WHAT SHOULD I BE DOING INSTEAD OF THIS?
 
Home - Blogs - Staff Blogs - Latest Blogs
by German Lopez 08.09.2012
Posted In: News, Environment at 03:18 PM | Permalink | Comments (0)
 
 
nrdc

Ohio Had Second Worst Air Pollution from Power Plants in 2010

NRDC report finds improvement nationwide thanks to fracking and pollution controls

A new report by the National Resources Defense Council (NRDC) has found that Ohio had the second worst toxic air pollution from power plants in the United States in 2010.

The report showed Ohio had more toxic air pollution from power plants than neighbors Pennsylvania and Indiana, but it had less toxic air pollution than Kentucky.

Linda Soros, spokesperson for the Ohio Environmental Protection Agency (EPA), says the results are reflective of Ohio being a "coal state" and a "highly industrialized state."

The report had some positive news. It found that all air toxics emitted from power plants had dropped by 19 percent in 2010 compared to 2009 levels. The report partly attributes this drop to natural gas, which is cleaner than coal and has become cheaper than coal thanks to the massive fracking boom in Ohio and other states. Power plants have also been installing "state-of-the-art pollution controls" in anticipation of new regulations from the national EPA, bringing down air toxics further, according to the report.

Some of the new regulations will come from the EPA's Mercury and Air Toxics standards, which were finalized in 2011. The standards will cut mercury air pollution by 79 percent from 2010 levels starting in 2015, according to the report. Sulfur dioxide will also be reduced by 63 percent under the new rules, and hydrochloric acid will be reduced by 95 percent.

The report says these cuts in toxic pollution will help deal with the many health problems caused by air pollution, including asthma, heart disease and chronic bronchitis.

The report used the EPA's Toxic Release Inventory — a national database for toxic emissions that are self-reported by industrial sources — for its analysis. The full report can be read here.

The report comes at a time when coal is in the middle of the national political arena. President Barack Obama has been running a radio spot in Ohio praising the state for its growing coal use. The ad said Obama has always supported the fabled "clean coal," much to the dismay of environmentalists that typically side with the president over his opponents. The ad also criticized opponent and then-Gov. Mitt Romney for claiming a Massachusetts coal power plant "kills people" in 2003.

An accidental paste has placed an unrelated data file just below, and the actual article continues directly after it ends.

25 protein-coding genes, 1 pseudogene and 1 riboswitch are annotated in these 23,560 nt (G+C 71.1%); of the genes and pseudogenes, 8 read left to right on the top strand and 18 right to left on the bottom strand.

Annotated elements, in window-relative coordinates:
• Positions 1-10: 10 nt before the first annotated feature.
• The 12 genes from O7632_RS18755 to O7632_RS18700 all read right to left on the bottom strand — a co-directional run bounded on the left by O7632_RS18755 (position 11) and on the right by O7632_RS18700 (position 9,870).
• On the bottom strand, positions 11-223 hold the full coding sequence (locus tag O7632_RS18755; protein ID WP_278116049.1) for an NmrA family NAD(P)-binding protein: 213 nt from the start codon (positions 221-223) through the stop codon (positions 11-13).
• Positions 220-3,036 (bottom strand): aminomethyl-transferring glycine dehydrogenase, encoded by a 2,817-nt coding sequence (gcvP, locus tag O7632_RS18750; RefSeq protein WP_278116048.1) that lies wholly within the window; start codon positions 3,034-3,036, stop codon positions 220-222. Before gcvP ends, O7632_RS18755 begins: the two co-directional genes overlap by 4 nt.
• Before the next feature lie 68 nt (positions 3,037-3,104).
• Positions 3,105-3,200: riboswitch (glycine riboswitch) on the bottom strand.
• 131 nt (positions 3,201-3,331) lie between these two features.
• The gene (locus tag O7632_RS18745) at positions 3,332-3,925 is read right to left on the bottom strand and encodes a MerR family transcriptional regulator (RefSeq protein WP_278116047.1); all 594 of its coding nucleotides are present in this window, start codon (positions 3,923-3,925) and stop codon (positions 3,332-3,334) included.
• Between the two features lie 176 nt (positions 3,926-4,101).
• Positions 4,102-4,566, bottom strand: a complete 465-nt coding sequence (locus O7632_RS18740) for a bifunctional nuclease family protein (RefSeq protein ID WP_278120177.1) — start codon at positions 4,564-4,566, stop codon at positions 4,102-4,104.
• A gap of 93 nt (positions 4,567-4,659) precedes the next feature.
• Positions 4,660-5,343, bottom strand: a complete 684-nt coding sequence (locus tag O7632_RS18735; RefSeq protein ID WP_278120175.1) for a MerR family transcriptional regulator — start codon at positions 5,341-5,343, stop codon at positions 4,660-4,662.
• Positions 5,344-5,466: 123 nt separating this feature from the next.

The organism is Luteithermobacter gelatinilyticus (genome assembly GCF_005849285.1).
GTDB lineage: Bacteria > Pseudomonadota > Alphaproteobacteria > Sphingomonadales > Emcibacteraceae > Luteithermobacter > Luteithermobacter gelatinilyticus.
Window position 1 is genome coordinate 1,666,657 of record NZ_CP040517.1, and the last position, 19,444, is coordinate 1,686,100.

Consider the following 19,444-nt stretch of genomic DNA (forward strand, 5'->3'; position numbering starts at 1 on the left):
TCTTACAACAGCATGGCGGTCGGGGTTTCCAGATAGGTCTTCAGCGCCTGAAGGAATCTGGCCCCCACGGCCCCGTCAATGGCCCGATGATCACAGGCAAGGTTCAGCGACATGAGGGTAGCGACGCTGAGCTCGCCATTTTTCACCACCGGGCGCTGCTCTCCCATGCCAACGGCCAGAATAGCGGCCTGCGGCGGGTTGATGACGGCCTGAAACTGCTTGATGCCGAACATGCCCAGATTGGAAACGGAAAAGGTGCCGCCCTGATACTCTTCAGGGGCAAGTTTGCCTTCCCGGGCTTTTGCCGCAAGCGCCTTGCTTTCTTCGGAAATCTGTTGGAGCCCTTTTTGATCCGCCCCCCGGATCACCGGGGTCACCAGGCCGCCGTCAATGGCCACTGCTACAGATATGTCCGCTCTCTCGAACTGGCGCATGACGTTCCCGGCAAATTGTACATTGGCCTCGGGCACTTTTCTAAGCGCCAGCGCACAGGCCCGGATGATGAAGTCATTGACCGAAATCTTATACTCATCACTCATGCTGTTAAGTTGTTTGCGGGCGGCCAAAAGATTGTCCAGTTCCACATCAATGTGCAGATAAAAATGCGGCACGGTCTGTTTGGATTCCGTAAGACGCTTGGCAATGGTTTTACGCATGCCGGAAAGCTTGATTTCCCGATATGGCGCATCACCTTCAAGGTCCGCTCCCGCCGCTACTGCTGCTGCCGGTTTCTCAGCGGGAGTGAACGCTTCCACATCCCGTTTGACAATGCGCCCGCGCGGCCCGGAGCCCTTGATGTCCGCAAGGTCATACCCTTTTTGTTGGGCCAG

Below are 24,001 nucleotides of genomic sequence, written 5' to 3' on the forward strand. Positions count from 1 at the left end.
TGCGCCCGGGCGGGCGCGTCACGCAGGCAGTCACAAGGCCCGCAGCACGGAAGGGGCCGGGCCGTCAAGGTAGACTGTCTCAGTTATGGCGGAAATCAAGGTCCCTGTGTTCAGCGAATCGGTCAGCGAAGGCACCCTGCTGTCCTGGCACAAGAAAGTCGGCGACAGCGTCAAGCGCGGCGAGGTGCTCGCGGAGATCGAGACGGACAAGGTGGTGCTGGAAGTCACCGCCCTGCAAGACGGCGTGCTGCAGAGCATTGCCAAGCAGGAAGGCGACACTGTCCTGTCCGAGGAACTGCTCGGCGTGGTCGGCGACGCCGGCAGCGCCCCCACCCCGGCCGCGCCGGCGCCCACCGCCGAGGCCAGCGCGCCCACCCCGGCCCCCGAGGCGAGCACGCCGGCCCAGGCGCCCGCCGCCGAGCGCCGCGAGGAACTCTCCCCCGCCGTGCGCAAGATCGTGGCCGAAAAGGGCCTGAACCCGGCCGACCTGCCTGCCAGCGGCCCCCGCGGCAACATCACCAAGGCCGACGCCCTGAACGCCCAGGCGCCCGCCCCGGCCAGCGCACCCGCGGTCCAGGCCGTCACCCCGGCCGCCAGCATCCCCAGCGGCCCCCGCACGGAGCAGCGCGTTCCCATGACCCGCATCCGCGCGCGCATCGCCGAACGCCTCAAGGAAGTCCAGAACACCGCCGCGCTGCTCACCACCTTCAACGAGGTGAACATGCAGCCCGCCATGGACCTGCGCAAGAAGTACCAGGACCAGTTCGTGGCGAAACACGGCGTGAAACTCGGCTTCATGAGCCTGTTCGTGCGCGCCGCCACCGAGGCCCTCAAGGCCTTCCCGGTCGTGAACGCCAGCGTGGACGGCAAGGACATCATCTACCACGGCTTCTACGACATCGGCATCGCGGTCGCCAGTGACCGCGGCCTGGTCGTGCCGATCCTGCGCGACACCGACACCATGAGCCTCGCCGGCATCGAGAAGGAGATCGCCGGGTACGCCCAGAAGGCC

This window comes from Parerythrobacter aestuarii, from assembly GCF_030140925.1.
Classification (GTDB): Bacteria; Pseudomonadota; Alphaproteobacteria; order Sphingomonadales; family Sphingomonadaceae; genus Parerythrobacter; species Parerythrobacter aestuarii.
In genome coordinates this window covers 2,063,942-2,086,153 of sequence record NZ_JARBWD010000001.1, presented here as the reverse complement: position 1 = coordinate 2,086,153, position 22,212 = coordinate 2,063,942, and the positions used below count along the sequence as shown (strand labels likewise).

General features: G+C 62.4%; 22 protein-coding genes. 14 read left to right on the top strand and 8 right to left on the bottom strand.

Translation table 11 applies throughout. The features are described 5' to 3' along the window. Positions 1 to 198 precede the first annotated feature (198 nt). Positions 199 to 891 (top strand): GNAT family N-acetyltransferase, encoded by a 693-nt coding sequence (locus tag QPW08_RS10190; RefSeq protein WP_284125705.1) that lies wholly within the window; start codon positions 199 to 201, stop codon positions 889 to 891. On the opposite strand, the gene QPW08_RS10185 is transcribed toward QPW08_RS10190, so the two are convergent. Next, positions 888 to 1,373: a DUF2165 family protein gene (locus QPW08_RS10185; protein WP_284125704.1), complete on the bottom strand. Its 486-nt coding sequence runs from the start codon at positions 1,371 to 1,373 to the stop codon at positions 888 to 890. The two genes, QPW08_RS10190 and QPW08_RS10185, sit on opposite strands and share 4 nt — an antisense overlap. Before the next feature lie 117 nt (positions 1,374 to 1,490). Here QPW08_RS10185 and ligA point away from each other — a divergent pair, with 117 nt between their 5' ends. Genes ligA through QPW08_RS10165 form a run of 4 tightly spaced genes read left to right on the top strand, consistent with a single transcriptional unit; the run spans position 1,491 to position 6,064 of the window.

by German Lopez 08.02.2012
 
 
news_chris_seelbach

Morning News and Stuff

The audio for the 911 call Councilmember Chris Seelbach made to report being assaulted has been released to the public. During the call, Seelbach admits to drinking alcohol that night. Apparently, people are shocked that Seelbach is a human being that drinks alcohol.

City Council voted yesterday to put a ballot initiative before voters that, if approved, would let councilmembers remain in power for four years, up from two years under current law. The initiative would let local policymakers worry more about passing good policy and less about getting reelected every other year.

City Council also approved an ordinance that bans wastewater injection wells, which are used to dispose of wastewater produced during fracking, within city limits. But the ordinance is little more than politics at this point, considering the Ohio Department of Natural Resources (ODNR) has received no permit requests for injection wells in southwestern Ohio, and ODNR spokesperson Heidi Hetzel-Evans says southwestern Ohio’s geology makes injection wells unfeasible.

There are more benefits to legalizing same-sex marriage than just giving a bunch of people basic rights without hurting anyone. A new study found that Ohio could gain $100-126 million in economic growth from same-sex marriage legalization. The study is being used by Freedom to Marry Ohio to promote the Freedom to Marry and Religious Freedom Amendment, which the organization hopes will be on the November 2013 ballot.

Comair Inc. disclosed that 1,194 employees will be losing their jobs when the airline halts operations on Sept. 29. The airline, which is owned by Delta, is headquartered at the Cincinnati-Northern Kentucky International Airport.

Mayor Mark Mallory and local attorney Stan Chesley announced yesterday that 10 Cincinnati pools will remain open for one whole extra week — keeping them open until the beginning of the school year. Since the city can’t pay for the entire extra week, Chesley raised $25,000, which the Cincinnati Recreation Foundation matched with another $25,000, to keep the pools open. All pools but one will also have free admission for the rest of the year. The one exception is Otto Armleader Pool at Dunham, which will have $2 admission, down from $5.

In a surprising show of bipartisanship, the Ohio legislature and Gov. John Kasich passed the “second chance” law. The law will make it easier for convicted criminals to continue on with their lives after their time is served.

More good news for Ohio Democrats: A new poll says Ohio Sen. Sherrod Brown is leading challenger Josh Mandel, Ohio’s state treasurer, by 12 points. Mandel is known for excessively lying in campaign attacks.